Bye for now,
.-= Cheryl Paris´s last blog ..How We Grew With An Acorn- N is for… =-.


Stephen Mills March 29, 2010 at 3:40 pm

Hi Cheryl. You are correct that we generally cannot make major changes all at once. But little by little those things will add up to something very big. It’s definitely worth it. Thank you for your thoughts.


Positively Present March 26, 2010 at 9:53 am

I love the idea of buying experiences, not things. I love to shop, but I’m starting to realize more and more that I’d rather buy something I can experience than something that will ultimately just clutter up my home.


Stephen Mills March 29, 2010 at 3:42 pm

Dani, being a guy I never liked to shop, but I certainly understand the desire for things. When people get older however they almost never talk about their things. Who reminisces about possessions? There is a reason people remember and talk about people and their experiences – because those are what actually matter to them.


Grampa Ken - Social Fix March 28, 2010 at 9:43 am

I often see video of children in very poor countries laughing and playing, unconcerned that they should have more to be happy about. They are happy because they are playing, because they have their friends and family, and some food to eat that day. Everyone has the right to be happy, and if they can be in their situation we should be able to very happy. Unfortunately from an early age we are steered in the wrong direction.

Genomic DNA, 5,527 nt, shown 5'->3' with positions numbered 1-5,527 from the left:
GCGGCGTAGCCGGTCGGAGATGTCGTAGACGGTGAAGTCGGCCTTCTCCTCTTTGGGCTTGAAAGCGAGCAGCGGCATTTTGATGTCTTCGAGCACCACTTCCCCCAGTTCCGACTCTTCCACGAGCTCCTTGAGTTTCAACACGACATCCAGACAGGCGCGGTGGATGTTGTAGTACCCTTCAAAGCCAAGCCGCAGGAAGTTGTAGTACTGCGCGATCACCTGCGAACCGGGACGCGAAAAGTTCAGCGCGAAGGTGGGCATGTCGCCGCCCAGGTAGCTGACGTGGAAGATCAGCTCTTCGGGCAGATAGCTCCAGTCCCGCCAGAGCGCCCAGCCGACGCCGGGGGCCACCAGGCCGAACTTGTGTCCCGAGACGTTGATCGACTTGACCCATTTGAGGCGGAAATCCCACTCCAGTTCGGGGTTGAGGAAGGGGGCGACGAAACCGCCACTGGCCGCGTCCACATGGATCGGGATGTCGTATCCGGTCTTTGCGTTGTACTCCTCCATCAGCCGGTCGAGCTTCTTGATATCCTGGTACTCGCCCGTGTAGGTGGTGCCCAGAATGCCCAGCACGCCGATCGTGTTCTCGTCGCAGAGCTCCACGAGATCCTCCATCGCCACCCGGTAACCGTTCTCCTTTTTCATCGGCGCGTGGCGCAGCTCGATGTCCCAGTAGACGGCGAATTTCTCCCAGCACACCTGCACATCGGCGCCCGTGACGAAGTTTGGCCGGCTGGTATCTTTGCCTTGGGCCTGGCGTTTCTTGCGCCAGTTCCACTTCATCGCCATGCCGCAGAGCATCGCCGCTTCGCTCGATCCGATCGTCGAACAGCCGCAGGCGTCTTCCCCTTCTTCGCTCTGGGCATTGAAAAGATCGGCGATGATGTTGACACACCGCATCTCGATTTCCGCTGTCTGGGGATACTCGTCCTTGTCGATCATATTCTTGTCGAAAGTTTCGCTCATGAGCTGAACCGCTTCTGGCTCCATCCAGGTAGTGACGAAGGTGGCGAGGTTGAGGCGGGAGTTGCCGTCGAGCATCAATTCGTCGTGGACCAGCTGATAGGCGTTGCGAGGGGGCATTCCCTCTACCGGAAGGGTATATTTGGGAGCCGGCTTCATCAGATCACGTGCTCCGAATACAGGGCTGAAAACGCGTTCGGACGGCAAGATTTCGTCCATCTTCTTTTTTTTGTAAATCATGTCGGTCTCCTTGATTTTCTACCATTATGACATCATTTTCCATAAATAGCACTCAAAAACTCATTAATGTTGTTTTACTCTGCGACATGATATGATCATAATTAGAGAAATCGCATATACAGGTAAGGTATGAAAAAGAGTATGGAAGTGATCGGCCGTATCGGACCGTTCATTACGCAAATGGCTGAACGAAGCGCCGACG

.-= Grampa Ken – Social Fix´s last blog ..Consumption and the Environment =-.


Stephen Mills March 29, 2010 at 3:45 pm

Hello Grampa Ken. It’s amazing what we can learn from children if we will just look. They don’t need all the formality and structure we force them into either. They fight it and would rather do their own thing. Perhaps that formality and structure makes us adults unhappy too.


Bradley Gauthier March 28, 2010 at 9:55 am

Hey Stephen,
You are completely correct on this and I am constantly telling my friends & colleagues similar ideas. Too many people feel that a big house and fast car will make them happy. However, they quickly grow bored with them and are locked into huge monthly payments. While on the other hand, they could have simply spent a few bucks here and there to see a comedy show or have a nice meal. In return, gaining huge boosts in positive emotions.

Working your life away to keep up with the Jones’ will not create happiness. But rather happiness is found in the small things in life.

Great post!

.-= Bradley Gauthier´s last blog ..Six Steps to Change Your Life for the Better =-.


Stephen Mills March 29, 2010 at 3:47 pm

Hello Bradley, thank you for stopping by. Yes, people work themselves to death to afford the “big things” and then sacrifice the small things that really matter. They either don’t have the time nor the money to really experience life.


Mar March 28, 2010 at 6:31 pm

This Article is Amazing !
I totally agree on this one. I love it 🙂


Stephen Mills March 29, 2010 at 3:47 pm

Hello Mar, thank you so much. I really appreciate it 🙂


Leave a Comment

CommentLuv badge